Punch,  53 (1867), 90.

Misadventure Called Manslaughter. A Talk Between Two Fellows



Dialogue, Spoof


Crime, Narcotics, Medical Treatment, Medical Practitioners, Psychology, Morality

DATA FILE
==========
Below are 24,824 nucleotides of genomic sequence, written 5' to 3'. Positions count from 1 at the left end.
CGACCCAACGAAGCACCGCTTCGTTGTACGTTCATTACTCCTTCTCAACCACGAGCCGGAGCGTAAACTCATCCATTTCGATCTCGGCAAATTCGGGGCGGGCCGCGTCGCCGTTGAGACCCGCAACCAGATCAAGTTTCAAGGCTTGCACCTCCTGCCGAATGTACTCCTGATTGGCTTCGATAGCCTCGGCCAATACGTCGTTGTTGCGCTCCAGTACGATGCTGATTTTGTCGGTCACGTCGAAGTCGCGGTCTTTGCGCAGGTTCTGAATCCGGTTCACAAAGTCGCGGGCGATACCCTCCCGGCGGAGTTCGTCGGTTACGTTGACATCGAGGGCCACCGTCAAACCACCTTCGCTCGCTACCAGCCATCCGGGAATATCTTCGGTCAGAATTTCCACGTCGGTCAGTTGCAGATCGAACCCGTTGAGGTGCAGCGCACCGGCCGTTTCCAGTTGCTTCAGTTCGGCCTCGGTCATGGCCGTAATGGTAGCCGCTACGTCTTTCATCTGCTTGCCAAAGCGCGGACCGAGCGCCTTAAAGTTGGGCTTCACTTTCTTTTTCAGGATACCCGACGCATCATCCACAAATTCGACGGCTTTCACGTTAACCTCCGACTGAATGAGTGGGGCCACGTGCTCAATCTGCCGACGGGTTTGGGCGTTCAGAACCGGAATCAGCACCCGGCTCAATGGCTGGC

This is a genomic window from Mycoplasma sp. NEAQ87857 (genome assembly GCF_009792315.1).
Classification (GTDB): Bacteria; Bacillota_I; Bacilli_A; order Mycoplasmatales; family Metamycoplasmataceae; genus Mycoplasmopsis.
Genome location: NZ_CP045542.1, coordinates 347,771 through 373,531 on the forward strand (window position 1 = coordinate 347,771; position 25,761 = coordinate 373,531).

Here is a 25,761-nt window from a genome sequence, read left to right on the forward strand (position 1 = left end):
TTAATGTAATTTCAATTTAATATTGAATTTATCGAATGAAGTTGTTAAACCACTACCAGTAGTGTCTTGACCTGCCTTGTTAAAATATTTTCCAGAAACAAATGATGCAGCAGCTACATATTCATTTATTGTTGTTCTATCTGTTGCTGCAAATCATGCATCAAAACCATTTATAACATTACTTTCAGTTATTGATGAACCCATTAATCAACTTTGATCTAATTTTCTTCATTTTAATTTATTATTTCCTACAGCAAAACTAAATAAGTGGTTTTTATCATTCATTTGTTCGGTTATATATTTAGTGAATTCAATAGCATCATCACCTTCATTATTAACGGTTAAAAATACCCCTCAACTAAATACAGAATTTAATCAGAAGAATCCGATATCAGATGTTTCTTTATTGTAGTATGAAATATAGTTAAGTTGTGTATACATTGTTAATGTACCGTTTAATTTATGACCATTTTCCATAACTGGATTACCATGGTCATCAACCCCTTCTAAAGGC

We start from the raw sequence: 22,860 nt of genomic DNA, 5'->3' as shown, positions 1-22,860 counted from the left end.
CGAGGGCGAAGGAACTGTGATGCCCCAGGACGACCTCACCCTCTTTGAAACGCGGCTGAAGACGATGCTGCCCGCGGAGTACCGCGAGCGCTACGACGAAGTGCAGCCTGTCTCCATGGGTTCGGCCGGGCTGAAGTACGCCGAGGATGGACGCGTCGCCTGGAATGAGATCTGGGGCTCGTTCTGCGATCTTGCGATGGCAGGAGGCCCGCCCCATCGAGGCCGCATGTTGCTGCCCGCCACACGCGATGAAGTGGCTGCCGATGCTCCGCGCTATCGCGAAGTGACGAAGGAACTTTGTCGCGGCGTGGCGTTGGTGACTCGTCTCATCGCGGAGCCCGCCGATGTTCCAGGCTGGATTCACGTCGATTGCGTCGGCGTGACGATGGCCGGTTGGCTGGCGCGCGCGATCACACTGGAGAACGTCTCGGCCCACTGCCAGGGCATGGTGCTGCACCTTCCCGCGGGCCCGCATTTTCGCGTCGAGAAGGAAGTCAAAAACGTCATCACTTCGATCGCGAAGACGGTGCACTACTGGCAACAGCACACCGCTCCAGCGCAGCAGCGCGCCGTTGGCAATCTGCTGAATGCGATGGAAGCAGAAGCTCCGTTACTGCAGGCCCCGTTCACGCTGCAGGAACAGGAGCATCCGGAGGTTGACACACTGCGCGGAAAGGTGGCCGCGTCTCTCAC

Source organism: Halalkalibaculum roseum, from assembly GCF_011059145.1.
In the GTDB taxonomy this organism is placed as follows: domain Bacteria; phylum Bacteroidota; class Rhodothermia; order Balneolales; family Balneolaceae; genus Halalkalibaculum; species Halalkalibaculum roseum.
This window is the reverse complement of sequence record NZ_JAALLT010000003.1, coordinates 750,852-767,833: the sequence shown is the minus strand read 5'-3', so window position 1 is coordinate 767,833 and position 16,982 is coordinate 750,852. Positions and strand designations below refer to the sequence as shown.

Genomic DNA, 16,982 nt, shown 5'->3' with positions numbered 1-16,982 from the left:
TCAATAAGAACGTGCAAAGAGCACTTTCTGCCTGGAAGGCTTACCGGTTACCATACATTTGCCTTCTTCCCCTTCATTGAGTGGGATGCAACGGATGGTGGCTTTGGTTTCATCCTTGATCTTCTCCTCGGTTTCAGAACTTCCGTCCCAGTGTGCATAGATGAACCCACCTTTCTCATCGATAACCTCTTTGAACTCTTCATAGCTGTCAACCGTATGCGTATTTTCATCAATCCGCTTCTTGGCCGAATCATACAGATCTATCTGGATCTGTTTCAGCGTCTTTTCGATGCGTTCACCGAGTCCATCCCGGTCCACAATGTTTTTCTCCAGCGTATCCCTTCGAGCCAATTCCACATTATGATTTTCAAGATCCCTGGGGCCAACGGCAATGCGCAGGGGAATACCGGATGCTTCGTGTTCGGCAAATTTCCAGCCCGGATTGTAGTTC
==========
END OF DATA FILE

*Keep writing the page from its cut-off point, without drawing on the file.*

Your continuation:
Describes a debate between 'Two Fellows' on the case of a Leicester shopkeeper who was convicted of manslaughter for mistakenly selling laudanum instead of 'tincture of rhubarb', and thereby poisoning a child. The second fellow insists that the shopkeeper should be hanged 'to encourage others to take more care' and criticises him for trying to administer his own medical treatment to the child. The first fellow defends the shopkeeper, arguing that if such deaths occur without the knowledge of a medical man, then the cause of death 'might escape discovery', and so a vendor might forget to call a medical expert on the grounds that this would lead to his prosecution. He also dismisses the second fellow's notion that this is a 'selfish' course of action by pointing out that society is also selfish 'in enforcing responsibility for its own mere safety, with a view to precaution alone, and irrespectively of right or wrong'.

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